China’s regulators ban crypto trading and mining, sending bitcoin tumbling

China’s most powerful regulators on Friday intensified the country’s crackdown on cryptocurrencies with a blanket ban on all crypto transactions and mining, hitting bitcoin and other major coins and pressuring crypto and blockchain-related stocks, Reuters reported.
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Ten agencies, including the central bank, financial, securities and foreign exchange regulators, vowed to work together to root out “illegal” cryptocurrency activity, the first time the Beijing-based agencies have joined forces to explicitly ban all cryptocurrency-related activity.

China in May banned financial institutions and payment companies from providing services related to cryptocurrency transactions, and issued similar bans in 2013 and 2017.

The repeated prohibitions highlight the challenge of closing loopholes and identifying bitcoin-related transactions, though banks and payment firms say they will support the efforts.

Friday’s statement is the most detailed and expansive yet from the country’s main regulators, underscoring Beijing’s commitment to suffocating the Chinese crypto market.

“In the history of crypto market regulation in China, this is the most direct, most comprehensive regulatory framework involving the largest number of ministries,” said Winston Ma, NYU Law School adjunct professor.

The move comes amid a global cryptocurrency crackdown as governments from Asia to the United States fret that privately operated highly volatile digital currencies could undermine their control of the financial and monetary systems, increase systemic risk, promote financial crime and hurt investors.

They also worry that mining, the energy-intensive computing process through which bitcoin and other tokens are created, is hurting global environmental goals.

Chinese government agencies have repeatedly raised concerns that cryptocurrency speculation could disrupt the country’s economic and financial order, one of Beijing’s top priorities.

Analysts say China also sees cryptocurrencies as a threat to its sovereign digital-yuan, which is at an advanced pilot stage.

This time the point was made very clear that China will not support cryptocurrency market development as it goes against its policies of tightening up control over capital, said George Zarya, CEO of Bequant crypto exchange in London.

The People’s Bank of China (PBOC) said cryptocurrencies must not circulate and that overseas exchanges are barred from providing services to mainland investors. It also barred financial institutions, payment companies and internet firms from facilitating cryptocurrency trading nationally.

The government will clamp down on virtual currency speculation, and related financial activities and misbehavior in order to safeguard people’s properties and maintain economic, financial and social order, the PBOC said.

Bitcoin, the world’s largest cryptocurrency, dropped more than 9 percent before paring those losses. It was down 6.6 percent at $41,937 around 12:00ET. Smaller coins, which typically mimic bitcoin, also tumbled.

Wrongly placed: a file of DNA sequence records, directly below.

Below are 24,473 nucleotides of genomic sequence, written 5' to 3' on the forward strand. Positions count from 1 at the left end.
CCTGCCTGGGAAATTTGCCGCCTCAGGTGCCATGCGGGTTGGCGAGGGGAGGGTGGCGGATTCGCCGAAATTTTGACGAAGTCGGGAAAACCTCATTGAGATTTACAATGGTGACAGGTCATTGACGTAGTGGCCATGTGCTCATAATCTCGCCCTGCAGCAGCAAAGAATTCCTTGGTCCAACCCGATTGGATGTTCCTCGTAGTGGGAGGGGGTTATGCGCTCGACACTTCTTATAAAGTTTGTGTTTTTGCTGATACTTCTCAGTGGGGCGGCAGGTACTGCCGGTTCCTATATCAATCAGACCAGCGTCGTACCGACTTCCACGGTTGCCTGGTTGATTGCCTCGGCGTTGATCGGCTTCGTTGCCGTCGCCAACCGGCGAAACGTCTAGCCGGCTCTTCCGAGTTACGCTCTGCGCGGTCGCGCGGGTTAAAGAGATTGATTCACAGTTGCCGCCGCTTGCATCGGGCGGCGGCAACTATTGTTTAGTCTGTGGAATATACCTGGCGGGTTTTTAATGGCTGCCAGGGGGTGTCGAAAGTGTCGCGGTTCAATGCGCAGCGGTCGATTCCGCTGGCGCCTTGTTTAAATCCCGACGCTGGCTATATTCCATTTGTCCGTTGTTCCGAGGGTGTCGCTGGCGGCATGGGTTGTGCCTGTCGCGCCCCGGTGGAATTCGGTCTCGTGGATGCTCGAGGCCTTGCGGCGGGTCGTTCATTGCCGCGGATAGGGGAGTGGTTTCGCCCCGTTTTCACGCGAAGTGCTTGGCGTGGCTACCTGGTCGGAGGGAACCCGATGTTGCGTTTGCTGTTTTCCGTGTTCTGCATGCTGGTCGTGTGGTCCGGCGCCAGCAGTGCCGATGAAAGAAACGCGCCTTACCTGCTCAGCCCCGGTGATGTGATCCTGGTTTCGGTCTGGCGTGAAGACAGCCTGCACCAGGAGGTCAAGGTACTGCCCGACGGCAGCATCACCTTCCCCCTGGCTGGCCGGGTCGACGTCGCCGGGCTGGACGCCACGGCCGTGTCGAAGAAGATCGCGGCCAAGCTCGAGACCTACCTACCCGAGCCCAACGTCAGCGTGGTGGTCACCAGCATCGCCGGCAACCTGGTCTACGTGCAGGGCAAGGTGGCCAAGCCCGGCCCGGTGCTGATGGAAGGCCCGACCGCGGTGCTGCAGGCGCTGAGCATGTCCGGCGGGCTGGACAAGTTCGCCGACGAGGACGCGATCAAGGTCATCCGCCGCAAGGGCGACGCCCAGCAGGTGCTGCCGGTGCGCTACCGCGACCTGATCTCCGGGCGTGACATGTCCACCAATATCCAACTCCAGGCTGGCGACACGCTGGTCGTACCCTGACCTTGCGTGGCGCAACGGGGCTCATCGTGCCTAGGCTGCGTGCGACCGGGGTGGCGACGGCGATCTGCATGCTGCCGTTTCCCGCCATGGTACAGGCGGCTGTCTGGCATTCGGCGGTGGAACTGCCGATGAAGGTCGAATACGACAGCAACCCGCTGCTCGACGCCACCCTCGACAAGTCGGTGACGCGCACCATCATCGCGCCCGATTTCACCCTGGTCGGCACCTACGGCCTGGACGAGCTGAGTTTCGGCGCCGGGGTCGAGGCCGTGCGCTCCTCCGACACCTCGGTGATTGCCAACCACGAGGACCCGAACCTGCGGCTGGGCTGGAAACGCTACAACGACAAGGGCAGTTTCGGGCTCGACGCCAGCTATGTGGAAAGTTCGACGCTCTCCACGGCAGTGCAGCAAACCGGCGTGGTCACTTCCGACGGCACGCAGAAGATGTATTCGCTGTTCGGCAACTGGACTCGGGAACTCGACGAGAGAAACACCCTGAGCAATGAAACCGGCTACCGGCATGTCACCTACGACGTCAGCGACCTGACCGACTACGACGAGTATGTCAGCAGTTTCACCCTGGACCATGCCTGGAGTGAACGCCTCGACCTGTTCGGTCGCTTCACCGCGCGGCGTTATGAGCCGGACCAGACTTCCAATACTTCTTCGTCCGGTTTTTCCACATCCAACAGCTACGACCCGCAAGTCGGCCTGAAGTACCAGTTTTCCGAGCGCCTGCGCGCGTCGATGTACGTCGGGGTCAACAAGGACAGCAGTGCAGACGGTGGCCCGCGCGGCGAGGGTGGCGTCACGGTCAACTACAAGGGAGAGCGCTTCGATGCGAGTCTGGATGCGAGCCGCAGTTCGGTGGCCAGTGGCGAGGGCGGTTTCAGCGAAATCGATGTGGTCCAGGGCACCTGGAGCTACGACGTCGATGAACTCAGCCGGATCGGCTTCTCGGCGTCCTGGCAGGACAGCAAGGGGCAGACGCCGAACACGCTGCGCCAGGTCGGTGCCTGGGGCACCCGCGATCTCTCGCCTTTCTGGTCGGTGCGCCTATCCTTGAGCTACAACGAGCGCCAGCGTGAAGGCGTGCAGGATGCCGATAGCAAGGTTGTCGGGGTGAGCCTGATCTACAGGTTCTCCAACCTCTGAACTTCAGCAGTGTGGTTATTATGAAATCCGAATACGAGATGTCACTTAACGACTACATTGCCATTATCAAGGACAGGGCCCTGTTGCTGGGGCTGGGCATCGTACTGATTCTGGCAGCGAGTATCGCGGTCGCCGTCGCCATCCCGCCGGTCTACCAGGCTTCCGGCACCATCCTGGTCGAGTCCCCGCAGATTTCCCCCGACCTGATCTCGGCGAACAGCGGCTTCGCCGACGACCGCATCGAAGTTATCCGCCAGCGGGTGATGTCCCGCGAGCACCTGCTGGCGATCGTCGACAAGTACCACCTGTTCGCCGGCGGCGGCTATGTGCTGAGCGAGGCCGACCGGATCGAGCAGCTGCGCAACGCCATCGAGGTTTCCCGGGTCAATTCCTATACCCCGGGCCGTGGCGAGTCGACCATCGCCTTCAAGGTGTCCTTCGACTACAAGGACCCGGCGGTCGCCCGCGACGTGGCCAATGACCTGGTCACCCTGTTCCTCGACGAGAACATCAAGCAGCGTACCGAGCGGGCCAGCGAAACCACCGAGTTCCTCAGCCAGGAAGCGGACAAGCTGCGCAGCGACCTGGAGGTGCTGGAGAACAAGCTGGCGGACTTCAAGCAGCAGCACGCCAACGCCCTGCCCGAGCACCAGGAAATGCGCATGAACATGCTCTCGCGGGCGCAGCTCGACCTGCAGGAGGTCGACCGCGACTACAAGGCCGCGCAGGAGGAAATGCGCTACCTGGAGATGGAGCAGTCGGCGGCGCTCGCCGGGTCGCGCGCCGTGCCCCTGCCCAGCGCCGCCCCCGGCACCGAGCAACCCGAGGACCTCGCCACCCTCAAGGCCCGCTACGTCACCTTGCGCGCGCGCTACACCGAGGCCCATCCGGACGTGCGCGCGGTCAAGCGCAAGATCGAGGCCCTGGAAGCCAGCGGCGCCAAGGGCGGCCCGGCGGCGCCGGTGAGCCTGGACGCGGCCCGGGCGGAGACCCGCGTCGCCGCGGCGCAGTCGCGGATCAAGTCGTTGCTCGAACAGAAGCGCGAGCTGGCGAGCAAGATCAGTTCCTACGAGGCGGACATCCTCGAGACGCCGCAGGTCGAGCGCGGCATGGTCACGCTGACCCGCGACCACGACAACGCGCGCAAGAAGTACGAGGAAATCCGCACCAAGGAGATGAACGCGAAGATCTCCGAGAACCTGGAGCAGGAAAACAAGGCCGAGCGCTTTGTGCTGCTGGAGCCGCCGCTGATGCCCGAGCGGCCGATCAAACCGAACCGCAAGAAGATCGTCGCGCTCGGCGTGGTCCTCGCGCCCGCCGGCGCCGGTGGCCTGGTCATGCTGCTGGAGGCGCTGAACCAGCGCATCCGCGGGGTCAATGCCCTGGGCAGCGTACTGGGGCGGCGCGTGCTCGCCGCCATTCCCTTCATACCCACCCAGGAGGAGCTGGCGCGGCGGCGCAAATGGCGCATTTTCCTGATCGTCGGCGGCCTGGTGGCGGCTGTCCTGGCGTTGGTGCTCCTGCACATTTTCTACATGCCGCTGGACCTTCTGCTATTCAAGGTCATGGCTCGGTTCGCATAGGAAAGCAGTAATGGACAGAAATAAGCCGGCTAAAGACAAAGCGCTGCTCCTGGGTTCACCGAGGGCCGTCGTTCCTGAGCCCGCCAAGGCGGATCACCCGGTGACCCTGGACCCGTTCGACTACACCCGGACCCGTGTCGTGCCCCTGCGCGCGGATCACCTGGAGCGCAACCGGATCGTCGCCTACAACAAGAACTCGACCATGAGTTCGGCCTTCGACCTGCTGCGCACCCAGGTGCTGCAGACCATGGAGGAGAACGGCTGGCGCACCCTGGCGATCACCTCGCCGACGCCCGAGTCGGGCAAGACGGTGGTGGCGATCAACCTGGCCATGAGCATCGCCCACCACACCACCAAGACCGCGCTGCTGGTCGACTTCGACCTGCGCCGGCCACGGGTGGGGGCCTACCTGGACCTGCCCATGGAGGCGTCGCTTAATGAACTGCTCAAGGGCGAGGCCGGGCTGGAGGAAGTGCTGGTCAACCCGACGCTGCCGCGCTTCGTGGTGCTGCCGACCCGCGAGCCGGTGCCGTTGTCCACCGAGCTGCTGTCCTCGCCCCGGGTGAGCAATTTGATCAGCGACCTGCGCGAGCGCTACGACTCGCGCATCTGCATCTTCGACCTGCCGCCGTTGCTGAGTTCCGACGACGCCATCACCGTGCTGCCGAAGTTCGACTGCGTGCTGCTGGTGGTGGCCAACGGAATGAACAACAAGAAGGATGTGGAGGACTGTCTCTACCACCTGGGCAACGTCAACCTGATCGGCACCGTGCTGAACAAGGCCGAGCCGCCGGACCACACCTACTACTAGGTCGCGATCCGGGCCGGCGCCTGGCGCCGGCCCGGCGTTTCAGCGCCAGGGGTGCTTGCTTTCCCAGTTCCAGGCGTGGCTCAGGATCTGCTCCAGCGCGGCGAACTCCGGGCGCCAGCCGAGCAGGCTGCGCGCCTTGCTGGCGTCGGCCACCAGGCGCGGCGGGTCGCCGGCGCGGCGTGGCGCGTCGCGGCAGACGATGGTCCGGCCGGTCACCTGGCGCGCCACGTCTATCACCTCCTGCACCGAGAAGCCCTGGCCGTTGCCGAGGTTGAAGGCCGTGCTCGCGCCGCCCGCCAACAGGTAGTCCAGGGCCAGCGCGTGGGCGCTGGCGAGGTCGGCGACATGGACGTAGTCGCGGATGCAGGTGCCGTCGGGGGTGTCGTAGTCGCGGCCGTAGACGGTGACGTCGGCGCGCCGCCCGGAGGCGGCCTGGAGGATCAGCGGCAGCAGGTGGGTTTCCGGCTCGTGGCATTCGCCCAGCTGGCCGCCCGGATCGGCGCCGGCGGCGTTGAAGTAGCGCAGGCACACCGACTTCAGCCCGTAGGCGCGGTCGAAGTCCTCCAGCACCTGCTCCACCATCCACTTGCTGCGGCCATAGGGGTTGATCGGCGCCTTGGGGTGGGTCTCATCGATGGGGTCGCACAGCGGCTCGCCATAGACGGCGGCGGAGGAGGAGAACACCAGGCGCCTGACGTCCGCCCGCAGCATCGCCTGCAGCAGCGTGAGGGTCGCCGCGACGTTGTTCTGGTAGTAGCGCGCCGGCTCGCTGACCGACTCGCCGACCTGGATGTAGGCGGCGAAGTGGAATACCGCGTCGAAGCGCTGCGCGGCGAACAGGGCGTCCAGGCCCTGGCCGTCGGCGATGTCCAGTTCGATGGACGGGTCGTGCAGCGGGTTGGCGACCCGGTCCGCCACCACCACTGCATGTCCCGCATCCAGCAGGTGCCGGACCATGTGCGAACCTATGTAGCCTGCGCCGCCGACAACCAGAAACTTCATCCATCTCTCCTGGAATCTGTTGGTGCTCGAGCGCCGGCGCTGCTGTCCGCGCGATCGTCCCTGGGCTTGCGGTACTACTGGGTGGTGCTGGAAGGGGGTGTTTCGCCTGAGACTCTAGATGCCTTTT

China’s cabinet vowed in May to crack down on bitcoin mining and trading as part of a broader effort to mitigate financial risks, without going into details. That threat sent cryptocurrencies tumbling, with bitcoin alone slumping 30 percent in a day. Friday’s news dashed hopes among many in the industry that the May crackdown would be short-lived.

The move also hit cryptocurrency and blockchain-related shares, although they clawed back some of those declines in morning U.S. trading.

U.S.-listed miners Riot Blockchain, Marathon Digital and Bit Digital slipped between 2.5 percent and 5 percent, while San Francisco crypto exchange Coinbase Global fell just over 1 percent.

Despite the initial shock, some analysts said they did not expect the crackdown to dent global crypto-asset prices long term as companies globally continue to adopt crypto products and services.

The exposure of major crypto exchanges to China was not immediately clear, however. Binance, the world’s biggest, has been blocked in China since 2017, a spokesperson said. A spokesperson for Coinbase declined to comment.

The Chinese government has also struggled in the past to stop internet users from evading its controls. “China’s actions haven’t held back crypto’s rise too much in the past so I wouldn’t be surprised to see it bounce back once more,” wrote Craig Erlam, an analyst at currency broker OANDA.

Bitcoin and other cryptocurrencies are mined by high-powered computers competing to solve mathematical puzzles in an energy-intensive process that often relies on fossil fuels.

China’s National Development and Reform Commission said that it will work to cut off financial support and electricity supply for mining. Such activities contribute little to China’s economic growth, spawn risks and hamper carbon neutrality goals, it said.

Virtual currency mining had been a big business in China before May, accounting for more than half the world’s crypto supply, but miners have been moving overseas.

“The losers in all of this are plainly the Chinese. They will lose around $6 billion worth of annual mining revenue, all of which will flow to the remaining global mining regions,” said Christopher Bendiksen, head of research at digital asset manager CoinShares, citing Kazakhstan, Russia and the United States.